Bark…

judy madrona trunk

Photo taken by J. Krefting

Bark – The sound a dog makes (even though dogs can’t pronounce the letter “b” – or so I’ve been told!), the thin chocolatey confection, the outer covering of a tree. It is curious what we make of words.

It seems to me artists and nature-lovers are interested in, even fascinated with tree bark. I know I am. Is it because it takes on so many different appearances? The last time my Mister and I were in the Giant Redwood forest I took some photos of the bark on downed trees. I could have stayed there and studied bark all day! But I was not alone… and we did not stay.
redwood bark1redwood bark2 redwood bark3

I like to see if I can recreate bark on fabric… I’m still working at it…

fig 4fig 5

TrunkWall

Sometimes I’m especially happy with the results…

CoexistenceCopyright

“Coexistence”

What do you think of bark?

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Becoming Unstuck

I’m happy to say I haven’t been artistically “stuck” in a while, in fact I wish there were more hours in the day or fewer ideas in my head! The other day I was thinking about ways to get unstuck and decided to see how fast I could produce fabric backgrounds just using areas around our garden. So my son handled the camera and videoed me for fifteen minutes as I traveled from one place to the next. I came up with five rubbings that I look forward to using in future pieces.

The pastel painted only with water.

The wax pastel painted with only water.

It was a hot day and I was using Neo-Color 2 wax pastels so I had to be quick (they melt). I did have a plan before I went outside but I didn’t anticipate the breeze and heat.The fact that my son had to go to work had me moving faster too! I went from flagstone to patio to the shed siding and then to the fence boards and a mosaic…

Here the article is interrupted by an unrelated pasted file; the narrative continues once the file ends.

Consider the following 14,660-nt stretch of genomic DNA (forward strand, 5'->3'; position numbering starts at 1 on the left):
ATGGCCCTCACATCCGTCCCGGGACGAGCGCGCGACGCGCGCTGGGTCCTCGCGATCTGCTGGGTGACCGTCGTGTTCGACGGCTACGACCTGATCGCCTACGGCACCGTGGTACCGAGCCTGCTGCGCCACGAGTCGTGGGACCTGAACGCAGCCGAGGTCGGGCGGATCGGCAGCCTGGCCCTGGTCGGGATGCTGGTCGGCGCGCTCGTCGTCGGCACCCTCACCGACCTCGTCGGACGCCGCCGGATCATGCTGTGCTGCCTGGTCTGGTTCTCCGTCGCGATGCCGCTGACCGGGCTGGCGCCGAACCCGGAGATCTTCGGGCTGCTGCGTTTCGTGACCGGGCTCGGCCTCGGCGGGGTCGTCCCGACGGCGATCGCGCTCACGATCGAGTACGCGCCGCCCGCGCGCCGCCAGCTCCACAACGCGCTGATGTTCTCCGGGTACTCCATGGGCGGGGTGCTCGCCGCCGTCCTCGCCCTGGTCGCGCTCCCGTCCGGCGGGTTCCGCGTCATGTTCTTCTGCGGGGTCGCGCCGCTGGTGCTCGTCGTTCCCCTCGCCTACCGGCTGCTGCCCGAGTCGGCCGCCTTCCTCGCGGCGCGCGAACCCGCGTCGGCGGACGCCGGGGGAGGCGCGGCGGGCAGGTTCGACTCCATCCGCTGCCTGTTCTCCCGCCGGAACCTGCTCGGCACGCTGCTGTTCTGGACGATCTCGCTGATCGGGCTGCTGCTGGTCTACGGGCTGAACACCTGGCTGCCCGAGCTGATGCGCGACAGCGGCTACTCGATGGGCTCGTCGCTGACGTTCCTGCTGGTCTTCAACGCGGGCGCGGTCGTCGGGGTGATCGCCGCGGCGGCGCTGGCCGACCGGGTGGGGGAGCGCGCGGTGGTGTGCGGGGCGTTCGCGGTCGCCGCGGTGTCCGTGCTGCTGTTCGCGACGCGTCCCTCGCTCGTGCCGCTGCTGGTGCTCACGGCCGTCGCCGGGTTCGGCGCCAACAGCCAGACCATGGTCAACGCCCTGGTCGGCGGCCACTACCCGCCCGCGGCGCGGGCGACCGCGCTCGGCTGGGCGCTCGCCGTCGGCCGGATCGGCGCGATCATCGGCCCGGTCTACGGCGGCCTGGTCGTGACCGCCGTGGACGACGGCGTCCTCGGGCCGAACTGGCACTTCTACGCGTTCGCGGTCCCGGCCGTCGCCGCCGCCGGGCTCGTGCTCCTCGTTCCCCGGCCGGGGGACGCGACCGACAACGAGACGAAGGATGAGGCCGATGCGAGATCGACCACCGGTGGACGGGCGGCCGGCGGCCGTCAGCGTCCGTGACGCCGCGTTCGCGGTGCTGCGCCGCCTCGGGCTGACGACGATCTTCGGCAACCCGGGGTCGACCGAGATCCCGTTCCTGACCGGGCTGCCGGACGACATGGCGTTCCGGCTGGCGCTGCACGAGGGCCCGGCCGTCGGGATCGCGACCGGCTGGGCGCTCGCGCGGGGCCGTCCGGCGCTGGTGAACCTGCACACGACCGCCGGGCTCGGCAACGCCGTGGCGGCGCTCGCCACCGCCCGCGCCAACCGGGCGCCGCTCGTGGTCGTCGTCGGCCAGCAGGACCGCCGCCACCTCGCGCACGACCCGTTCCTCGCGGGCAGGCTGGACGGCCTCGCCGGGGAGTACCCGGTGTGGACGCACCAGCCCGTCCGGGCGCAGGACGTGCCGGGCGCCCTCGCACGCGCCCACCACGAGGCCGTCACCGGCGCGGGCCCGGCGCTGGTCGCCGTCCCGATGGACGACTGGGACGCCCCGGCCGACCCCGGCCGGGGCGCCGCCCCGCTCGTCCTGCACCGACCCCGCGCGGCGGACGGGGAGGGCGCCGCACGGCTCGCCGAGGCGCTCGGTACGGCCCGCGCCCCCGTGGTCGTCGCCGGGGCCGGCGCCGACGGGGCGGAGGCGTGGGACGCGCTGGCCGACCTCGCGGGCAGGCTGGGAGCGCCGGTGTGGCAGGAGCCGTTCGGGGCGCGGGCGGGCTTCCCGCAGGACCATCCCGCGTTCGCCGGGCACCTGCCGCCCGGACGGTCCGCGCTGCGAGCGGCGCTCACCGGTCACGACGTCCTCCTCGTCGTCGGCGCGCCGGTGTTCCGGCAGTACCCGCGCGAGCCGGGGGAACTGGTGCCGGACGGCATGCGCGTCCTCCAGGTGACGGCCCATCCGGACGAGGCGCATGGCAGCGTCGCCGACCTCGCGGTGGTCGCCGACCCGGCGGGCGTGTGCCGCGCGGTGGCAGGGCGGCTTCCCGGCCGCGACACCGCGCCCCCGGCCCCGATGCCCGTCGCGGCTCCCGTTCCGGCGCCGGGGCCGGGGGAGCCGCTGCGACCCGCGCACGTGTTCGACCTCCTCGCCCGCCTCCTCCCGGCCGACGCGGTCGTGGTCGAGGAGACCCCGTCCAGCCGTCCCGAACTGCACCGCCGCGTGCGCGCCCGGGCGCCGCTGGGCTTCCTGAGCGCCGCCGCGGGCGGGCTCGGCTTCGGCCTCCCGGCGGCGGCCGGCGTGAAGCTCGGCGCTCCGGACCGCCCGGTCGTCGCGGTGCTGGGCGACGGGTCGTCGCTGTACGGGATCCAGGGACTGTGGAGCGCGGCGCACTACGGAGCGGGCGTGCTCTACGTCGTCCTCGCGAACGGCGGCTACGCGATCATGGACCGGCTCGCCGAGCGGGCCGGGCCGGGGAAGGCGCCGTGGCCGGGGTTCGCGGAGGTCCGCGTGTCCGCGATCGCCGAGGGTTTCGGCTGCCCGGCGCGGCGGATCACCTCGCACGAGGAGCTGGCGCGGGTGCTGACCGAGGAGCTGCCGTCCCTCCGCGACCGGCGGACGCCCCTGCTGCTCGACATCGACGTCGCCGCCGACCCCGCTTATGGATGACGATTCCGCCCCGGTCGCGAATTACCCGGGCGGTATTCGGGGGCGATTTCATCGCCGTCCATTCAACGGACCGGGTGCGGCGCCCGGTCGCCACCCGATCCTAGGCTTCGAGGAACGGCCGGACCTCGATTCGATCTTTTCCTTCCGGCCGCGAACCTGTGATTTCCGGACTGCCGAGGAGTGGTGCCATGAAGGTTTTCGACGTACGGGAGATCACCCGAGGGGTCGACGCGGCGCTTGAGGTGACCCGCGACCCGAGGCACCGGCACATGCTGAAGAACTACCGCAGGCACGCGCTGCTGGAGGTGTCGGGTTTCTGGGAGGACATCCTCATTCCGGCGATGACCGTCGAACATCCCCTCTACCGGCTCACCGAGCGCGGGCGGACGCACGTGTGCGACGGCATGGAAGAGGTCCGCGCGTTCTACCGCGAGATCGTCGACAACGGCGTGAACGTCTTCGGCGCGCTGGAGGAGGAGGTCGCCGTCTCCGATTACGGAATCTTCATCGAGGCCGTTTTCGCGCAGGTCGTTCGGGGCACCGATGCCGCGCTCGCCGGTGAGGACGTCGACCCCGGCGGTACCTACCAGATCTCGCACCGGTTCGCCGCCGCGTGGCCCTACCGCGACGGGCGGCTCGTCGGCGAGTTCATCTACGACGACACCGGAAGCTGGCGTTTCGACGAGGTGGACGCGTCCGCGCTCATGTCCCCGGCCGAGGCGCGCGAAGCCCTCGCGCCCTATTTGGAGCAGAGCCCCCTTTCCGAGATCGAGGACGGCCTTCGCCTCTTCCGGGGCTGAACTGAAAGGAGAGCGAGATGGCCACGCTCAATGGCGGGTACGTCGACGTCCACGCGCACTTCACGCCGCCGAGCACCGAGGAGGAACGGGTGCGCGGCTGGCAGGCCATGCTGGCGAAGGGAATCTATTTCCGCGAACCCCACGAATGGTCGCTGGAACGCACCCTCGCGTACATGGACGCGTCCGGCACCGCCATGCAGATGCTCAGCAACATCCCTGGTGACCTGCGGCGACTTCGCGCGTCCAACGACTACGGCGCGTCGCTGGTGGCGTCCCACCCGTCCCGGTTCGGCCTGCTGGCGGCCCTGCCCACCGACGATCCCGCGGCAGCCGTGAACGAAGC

leaves on flagstone leaves flagstone rub

patio pre rub patio rub

patio rub fin patio to shed  patio to shed fin

fence board fence board fin

mosaic mosaic-fin

These first layers can be a great way to get the creative juices flowing again. Have you ever been “stuck” artistically? What have you done to get unstuck?

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Flowers

In my world white roses mean love and passion. Do you know that the white rose symbolized “true love” before the red rose did? Have roses inspired your art?

There is just something about flowers in general and roses in particular that speaks to me as a fiber artist. I can’t have flowers in many of the rooms in my house because I have an indoor cat who likes to chew things she shouldn’t. That may be one reason I make fabric flowers!

to holdGifts from Her Garden Rose

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When Photo meets Fiber

I love to see how some artists combine photography and fiber. Today I’m posting the fabulous work of two artists who approach and combine those two mediums very differently.

Gunnel Svensson takes wonderful photographs and has them printed on fabric. She then stitches them and adds fabric and fiber embellishments. I’m fascinated by her tiny mark making hand stitches.

gunnel svensson photo

Gunnel Svensson’s image used with permission.

Photographer and artist Melissa Zexter actually stitches directly on her photographs. This method not only adds a textural element to her works, but causes the viewer to stop and examine the layers more closely.

melissa zexter image used with permission

Melissa Zexter’s image used with permission.

I’ll end with a couple of my own pieces from my Photograph on Fiber series. I thank both Gunnel Svensson and Melissa Zexter for so graciously allowing me to share just a bit of their wonderful artwork. I hope you will visit each of their websites; there is much more inspiration to be found there!